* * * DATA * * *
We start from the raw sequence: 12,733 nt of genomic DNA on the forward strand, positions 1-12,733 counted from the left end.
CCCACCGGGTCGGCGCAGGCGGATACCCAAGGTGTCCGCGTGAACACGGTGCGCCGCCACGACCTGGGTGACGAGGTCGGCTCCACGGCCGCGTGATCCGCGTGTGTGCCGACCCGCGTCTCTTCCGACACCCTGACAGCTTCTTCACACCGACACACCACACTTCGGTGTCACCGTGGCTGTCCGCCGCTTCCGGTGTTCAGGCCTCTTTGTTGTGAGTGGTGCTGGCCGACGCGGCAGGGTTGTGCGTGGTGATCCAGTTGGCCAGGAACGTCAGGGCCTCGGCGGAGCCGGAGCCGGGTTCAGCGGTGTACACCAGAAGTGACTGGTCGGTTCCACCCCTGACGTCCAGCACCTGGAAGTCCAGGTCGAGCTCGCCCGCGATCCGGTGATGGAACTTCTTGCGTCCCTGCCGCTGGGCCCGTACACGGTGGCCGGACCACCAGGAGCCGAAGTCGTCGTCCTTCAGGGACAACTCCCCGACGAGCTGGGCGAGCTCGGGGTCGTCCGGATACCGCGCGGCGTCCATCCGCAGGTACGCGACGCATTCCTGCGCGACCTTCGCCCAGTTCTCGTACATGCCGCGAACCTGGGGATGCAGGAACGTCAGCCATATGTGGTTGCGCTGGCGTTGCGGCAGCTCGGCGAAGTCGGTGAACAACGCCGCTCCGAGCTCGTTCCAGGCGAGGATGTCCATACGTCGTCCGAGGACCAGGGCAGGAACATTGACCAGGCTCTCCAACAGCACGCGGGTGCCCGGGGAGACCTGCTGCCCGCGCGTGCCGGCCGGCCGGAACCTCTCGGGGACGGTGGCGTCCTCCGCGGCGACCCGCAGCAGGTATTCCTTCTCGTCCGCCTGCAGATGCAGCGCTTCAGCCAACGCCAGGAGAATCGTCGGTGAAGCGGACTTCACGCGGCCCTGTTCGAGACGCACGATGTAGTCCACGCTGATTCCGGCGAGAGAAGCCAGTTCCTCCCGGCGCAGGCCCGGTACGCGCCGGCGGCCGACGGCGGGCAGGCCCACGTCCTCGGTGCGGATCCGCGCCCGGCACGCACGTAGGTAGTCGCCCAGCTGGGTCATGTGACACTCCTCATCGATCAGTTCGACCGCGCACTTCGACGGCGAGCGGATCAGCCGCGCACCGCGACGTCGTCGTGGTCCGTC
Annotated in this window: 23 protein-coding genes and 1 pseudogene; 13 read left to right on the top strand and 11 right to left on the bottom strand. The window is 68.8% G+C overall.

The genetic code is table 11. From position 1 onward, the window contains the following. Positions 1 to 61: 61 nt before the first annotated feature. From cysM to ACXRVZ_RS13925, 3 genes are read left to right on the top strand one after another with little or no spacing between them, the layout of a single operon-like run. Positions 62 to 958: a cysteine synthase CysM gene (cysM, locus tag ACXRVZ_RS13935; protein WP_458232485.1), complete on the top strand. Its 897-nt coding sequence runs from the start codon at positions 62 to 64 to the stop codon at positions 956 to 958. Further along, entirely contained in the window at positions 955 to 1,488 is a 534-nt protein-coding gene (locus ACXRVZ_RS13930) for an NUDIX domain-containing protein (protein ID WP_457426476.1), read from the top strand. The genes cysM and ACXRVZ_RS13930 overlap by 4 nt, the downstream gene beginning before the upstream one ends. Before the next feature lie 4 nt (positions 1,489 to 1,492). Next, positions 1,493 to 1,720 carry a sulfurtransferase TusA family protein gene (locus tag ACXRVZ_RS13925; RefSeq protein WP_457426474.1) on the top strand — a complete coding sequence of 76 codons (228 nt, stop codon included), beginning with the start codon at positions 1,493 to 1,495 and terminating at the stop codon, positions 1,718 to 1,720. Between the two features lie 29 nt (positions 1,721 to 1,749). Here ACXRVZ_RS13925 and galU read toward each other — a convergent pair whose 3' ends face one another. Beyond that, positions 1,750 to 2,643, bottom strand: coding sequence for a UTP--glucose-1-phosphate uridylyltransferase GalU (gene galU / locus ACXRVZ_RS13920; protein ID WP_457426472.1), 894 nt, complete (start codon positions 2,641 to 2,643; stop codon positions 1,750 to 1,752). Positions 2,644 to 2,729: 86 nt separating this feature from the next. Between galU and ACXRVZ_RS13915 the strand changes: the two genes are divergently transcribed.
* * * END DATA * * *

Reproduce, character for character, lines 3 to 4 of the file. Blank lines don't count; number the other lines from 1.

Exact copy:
Annotated in this window: 23 protein-coding genes and 1 pseudogene; 13 read left to right on the top strand and 11 right to left on the bottom strand. The window is 68.8% G+C overall.

The genetic code is table 11. From position 1 onward, the window contains the following. Positions 1 to 61: 61 nt before the first annotated feature. From cysM to ACXRVZ_RS13925, 3 genes are read left to right on the top strand one after another with little or no spacing between them, the layout of a single operon-like run. Positions 62 to 958: a cysteine synthase CysM gene (cysM, locus tag ACXRVZ_RS13935; protein WP_458232485.1), complete on the top strand. Its 897-nt coding sequence runs from the start codon at positions 62 to 64 to the stop codon at positions 956 to 958. Further along, entirely contained in the window at positions 955 to 1,488 is a 534-nt protein-coding gene (locus ACXRVZ_RS13930) for an NUDIX domain-containing protein (protein ID WP_457426476.1), read from the top strand. The genes cysM and ACXRVZ_RS13930 overlap by 4 nt, the downstream gene beginning before the upstream one ends. Before the next feature lie 4 nt (positions 1,489 to 1,492). Next, positions 1,493 to 1,720 carry a sulfurtransferase TusA family protein gene (locus tag ACXRVZ_RS13925; RefSeq protein WP_457426474.1) on the top strand — a complete coding sequence of 76 codons (228 nt, stop codon included), beginning with the start codon at positions 1,493 to 1,495 and terminating at the stop codon, positions 1,718 to 1,720. Between the two features lie 29 nt (positions 1,721 to 1,749). Here ACXRVZ_RS13925 and galU read toward each other — a convergent pair whose 3' ends face one another. Beyond that, positions 1,750 to 2,643, bottom strand: coding sequence for a UTP--glucose-1-phosphate uridylyltransferase GalU (gene galU / locus ACXRVZ_RS13920; protein ID WP_457426472.1), 894 nt, complete (start codon positions 2,641 to 2,643; stop codon positions 1,750 to 1,752). Positions 2,644 to 2,729: 86 nt separating this feature from the next. Between galU and ACXRVZ_RS13915 the strand changes: the two genes are divergently transcribed.